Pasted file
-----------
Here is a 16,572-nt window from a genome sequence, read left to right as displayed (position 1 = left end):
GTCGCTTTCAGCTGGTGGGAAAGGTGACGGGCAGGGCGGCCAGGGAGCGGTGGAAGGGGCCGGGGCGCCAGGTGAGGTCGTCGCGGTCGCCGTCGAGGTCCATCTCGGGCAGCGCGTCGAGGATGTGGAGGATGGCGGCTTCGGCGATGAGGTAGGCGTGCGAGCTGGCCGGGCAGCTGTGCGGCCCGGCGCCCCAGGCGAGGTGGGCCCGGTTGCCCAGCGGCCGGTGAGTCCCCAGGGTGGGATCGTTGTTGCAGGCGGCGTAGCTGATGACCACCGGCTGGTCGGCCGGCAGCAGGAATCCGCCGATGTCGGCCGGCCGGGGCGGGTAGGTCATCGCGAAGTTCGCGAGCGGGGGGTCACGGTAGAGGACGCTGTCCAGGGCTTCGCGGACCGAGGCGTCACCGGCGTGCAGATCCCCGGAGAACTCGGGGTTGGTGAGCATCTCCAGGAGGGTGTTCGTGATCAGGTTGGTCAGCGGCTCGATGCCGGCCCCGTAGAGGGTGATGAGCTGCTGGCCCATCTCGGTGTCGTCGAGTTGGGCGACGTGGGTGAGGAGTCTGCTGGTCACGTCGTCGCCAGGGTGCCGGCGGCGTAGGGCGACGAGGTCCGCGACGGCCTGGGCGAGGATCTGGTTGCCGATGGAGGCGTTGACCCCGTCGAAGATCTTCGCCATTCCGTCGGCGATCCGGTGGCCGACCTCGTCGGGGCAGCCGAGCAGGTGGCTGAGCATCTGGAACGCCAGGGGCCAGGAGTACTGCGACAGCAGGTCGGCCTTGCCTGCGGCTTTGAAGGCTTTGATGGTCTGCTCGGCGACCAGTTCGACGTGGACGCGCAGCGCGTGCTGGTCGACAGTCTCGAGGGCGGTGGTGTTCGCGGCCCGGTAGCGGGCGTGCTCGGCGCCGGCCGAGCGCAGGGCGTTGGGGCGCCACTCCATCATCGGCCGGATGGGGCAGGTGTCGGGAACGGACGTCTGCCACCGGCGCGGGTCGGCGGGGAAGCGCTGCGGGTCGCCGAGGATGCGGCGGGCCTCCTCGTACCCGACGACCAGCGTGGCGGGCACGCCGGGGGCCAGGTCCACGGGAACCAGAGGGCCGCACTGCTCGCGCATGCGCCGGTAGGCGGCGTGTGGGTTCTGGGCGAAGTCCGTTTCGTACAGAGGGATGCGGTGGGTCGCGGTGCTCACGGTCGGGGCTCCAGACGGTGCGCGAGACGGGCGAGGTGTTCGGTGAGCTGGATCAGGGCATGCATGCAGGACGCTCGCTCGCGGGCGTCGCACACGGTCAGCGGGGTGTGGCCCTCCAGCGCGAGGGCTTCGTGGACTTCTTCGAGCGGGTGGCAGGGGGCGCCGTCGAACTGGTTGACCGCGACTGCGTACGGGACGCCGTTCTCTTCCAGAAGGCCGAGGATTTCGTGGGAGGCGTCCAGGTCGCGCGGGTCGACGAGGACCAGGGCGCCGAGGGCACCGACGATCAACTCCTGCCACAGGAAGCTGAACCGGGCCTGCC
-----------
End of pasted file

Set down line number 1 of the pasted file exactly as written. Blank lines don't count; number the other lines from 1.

Here is a 16,572-nt window from a genome sequence, read left to right as displayed (position 1 = left end):